I mean Larry had no problems using Aikido techniques against Judoka when it suited him to do so, but I guess that is OK though.
It appears that misquoting people is a great skill of yours.

In the past I indicated 2 situations where I sparred Judoka. One was after a TKD tournament and was open season and anything goes so he got put down quickly (and if I do say so, cleanly) by a kotegaeshi after trying to grab something (of course I suckered him into it and left my arm deliberately dangling out there, just within his grabbing range, but well within my kuzushi range).

The second situation was in a Judo dojo where I tried to do O-Goshi but since at that time (pre-Jujutsu training) all my Judo waza pretty much sucked, my attempted O-goshi turned into an outward turning, one handed Uki Otoshi and down went the Judoka. Other than that, keeping arms and back straight and weight low during stand up randori (a la tegatana and kuzushi drills in Aikido) kept things at a stalemate.

So it's not like I'm storming Judo dojos and using Aiki waza to beat up on beginners. I'm going there to learn things in an area my Aikido does not address well. Before my Jujutsu training I'd get my butt handed to me about 90% of the time in Judo or BJJ practice and it was cool cuz I wanted to get beat up to learn. Not anymore though, but now I use Ju waza effectively and can avoid slipping into Aiki waza when I'm in Judo.

The only reason the Aiki waza slipped in is because of what MJ said above about the techniques being branches on the same tree and it was just natural for me, but not a deliberate act. I don't need to go into a Judo dojo to prove my Aiki waza works. But it's good to silence the critics every now and then.

As far as general training goes, I think there should be an equal balance between forms and randori training since it can be very easy to modify the basic form when under the pressures of randori and if things are not checked back against a "correct forms" template one's waza can suffer greatly over time. Randori should help one develop spontaneous application of technique and counters but should also challenge one to maintain the proper form so that the quality of the technique does not suffer when met with a dynamic situation, since it is the use of correct form that makes it effective.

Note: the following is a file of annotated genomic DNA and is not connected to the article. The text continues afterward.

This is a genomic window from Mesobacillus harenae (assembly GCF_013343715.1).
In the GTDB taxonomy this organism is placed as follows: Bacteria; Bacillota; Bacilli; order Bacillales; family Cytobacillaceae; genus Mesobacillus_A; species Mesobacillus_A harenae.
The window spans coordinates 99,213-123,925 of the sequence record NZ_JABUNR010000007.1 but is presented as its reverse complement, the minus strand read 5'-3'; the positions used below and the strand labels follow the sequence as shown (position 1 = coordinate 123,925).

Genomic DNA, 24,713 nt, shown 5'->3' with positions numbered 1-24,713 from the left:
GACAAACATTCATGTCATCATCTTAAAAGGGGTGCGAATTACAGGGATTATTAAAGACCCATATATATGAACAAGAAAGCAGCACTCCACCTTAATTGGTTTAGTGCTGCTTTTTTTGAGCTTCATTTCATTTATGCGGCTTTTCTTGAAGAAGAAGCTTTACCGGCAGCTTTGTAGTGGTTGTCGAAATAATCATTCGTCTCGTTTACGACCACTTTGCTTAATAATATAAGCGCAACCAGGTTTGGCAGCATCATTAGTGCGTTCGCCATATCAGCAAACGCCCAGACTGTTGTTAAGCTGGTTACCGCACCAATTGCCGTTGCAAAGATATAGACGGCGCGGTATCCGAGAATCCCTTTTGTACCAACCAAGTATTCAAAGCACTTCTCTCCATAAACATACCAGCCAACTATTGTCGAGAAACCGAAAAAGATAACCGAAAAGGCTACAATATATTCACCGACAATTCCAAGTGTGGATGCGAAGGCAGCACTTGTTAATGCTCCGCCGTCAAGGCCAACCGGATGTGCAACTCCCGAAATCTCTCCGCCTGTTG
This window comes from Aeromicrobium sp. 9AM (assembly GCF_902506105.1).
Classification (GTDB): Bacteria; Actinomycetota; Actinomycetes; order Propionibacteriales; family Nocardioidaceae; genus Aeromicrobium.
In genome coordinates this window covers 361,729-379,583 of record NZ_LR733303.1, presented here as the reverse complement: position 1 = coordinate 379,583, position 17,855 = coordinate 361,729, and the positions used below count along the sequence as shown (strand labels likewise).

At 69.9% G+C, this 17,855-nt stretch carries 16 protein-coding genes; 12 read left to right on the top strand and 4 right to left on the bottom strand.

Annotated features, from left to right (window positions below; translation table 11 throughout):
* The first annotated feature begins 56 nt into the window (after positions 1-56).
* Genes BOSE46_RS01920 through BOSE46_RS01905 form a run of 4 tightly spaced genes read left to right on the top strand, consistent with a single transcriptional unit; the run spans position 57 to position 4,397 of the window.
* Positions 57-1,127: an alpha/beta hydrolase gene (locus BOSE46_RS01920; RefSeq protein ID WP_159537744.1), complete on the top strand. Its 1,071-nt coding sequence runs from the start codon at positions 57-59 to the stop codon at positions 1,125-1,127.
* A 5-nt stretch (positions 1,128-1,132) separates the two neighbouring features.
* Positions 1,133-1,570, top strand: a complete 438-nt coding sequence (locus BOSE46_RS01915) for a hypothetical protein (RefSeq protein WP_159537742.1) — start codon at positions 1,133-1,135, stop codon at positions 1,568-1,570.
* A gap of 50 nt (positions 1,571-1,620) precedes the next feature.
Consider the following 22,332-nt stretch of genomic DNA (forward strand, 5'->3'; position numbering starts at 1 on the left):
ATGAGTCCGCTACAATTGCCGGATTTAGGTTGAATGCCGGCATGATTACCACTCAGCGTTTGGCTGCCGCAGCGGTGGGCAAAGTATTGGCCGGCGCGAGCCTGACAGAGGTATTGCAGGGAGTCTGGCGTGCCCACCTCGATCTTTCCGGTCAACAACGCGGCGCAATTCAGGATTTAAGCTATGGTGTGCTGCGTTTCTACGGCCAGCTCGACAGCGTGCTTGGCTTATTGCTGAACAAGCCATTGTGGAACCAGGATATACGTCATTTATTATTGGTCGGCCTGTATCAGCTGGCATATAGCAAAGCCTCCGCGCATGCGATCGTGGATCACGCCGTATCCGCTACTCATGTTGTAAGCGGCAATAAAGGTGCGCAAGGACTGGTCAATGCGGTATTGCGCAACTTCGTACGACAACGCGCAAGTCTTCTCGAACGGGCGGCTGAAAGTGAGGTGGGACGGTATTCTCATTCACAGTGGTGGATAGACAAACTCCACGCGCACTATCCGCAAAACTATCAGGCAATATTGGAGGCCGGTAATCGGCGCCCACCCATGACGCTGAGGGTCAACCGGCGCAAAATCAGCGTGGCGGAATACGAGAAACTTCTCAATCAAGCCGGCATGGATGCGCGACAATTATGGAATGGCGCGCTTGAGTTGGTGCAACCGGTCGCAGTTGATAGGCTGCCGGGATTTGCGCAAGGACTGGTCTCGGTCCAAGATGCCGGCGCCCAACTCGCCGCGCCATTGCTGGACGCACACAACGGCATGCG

Just my thoughts.
LC

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Old 06-10-2005, 09:47 AM   #242
Michael Neal
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Re: Tales of Judo Sparring Aikidoists

OK lets just bury the hatchet, this topic is hurting my brain every time I look at it now.

I think we probably both agree on more things than we disagree on, so we should just focus on what we have in common and work from there.
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Old 06-10-2005, 11:13 AM   #243
guest89893
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Re: Tales of Judo Sparring Aikidoists

Quote:
Rob Liberti wrote:
I keep hearing things like if you really get any one technique in aikido you understand all of them. As far as having an integrated mind, I can see that to a degree. Rob
Funny thing Rob, I always use to hear that in Judo.
I have not participated in this -since I started Aikido as a Judoka/jujitsuka. I have enjoyed the thread stories from Peter and others. I believe one should have a healthy respect for all good MA, and Judo does offer the opportunity to train in a different perspective(given as in any MA style a set of rules for engaement). I have been taught by Judoka incorperating Aikido ideas into their Judo, and Aikidoka incorperating Judo into their Aikido. The end result for both is better Martial Artists who continue to learn and grow (may I always be in that group).
Gene